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An Interview with Honest Reporting
We speak with Yarden Frankl, senior editor at Honest Reporting in Israel.
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September 13, 2014 - Audio, 16.58 MIN
(Links at bottom of page to download free viewers.)
This week we bring you an interview with Honest Reporting which was originally done on March 12, 2009. Even though this was over 5 years ago, the situation of the Israeli population being targeted by rockets from Gaza has not changed, neither has the way these events are reported in the media. This interview with Yarden Frankl is very interesting and relevant today, after the current Gaza war.

Shalom Yarden! I would like to thank-you for taking out the time to join us on The Bible in the News. Yarden Frankl is with Honest Reporting. Their website is Yarden, could you explain to our listeners what Honest Reporting does - what it is all about?

Yarden: Sure, we monitor the media, all the mainstream media and as much of the internet as we can. For stories about the Middle East and in particular stories about Israel. And what we try to do is go through and see if these stories are accurate and if the reporting is objective and professional. Or if there is some sort of bias against Israel in that reporting, because what we have found and what a lot of people looking at the news have found is many people in the main-stream media have a bias against Israel and when something happens out here the first reaction and the way it is reported is that Israel is to blame, Israel is the aggressor and the Palestinians are the victims. And that is how they report the news so our job really is to  see what's going on and report on the internet and to our 180,000 followers what the media is doing and when we find a case of clear bias we ask people to write to the media and say: Why aren't you being more objective, how can you be reporting things that are biased against Israel?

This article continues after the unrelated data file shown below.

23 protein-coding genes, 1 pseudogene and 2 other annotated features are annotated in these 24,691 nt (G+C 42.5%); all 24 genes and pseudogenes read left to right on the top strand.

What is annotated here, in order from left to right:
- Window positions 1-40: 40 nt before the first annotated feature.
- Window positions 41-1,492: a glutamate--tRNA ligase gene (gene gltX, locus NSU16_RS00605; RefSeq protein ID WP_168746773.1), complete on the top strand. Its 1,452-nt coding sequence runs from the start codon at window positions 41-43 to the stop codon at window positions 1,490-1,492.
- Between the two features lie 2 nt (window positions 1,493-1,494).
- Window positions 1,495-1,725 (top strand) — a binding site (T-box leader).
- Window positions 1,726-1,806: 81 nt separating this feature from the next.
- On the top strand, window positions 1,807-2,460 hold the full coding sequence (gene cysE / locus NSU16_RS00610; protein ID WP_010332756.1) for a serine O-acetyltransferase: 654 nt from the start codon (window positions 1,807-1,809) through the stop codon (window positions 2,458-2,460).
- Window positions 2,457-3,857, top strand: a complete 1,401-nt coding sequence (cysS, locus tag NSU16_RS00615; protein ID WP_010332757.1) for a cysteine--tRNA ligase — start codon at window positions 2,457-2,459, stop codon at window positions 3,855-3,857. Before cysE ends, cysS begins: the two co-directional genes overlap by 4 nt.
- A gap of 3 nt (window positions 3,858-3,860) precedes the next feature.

Dave: Okay, So how did Honest Reporting begin? Was there a particular event that gave the impetus to start the organization?

Well about seven or eight years ago during the intifada, there was a picture that ran in the New York Times and the picture was of a young man with blood all over his face and behind him there was an Israeli in uniform wielding a club. The caption on that picture said that this was a picture of a Palestinian man being beaten by Israeli police. Now it turned out that picture was - that's very far from the truth - the picture was of a young Jewish student who was caught by a Palestinian mob, beaten within inches of his life and rescued by an Israeli policeman. And the policeman wielding the club was shielding that man from being killed by a mob. Now this was certainly not the first case of anti-Israel bias or something making it the news that was anti-Israel, but it really was a catalyst for people all around the world who were fed-up and said we can't keep having this. That picture by the way went around the world and even today you will find it on anti-Israel websites as evidence about the Israel tactics against Palestinian civilians.

So all the time a hurt Israeli boy/teenager was portrayed as a hurt Palestinian.

As a hurt Palestinian, right. In fact, it was the boy's father who wrote to the New York Times saying: "That's my son, that's not a Palestinian man". And beyond that if there was anybody there who was awake and looking at photos as they came in with captions, you can see a picture of a gas station behind the policeman and the person being beaten and the photo said this was on the Temple Mount. There are no gas stations on the Temple Mount, so obviously this is a case of very sloppy journalism. It wasn't the first time and it certainly wasn't the last.

Now if I were to tell someone that an established news outlet, which has enjoyed a good reputation for many years - such as the BBC - was biased in their reporting, they would no doubt be skeptical. How would you prove to them that for instance, the BBC, is biased in their reporting against Israel?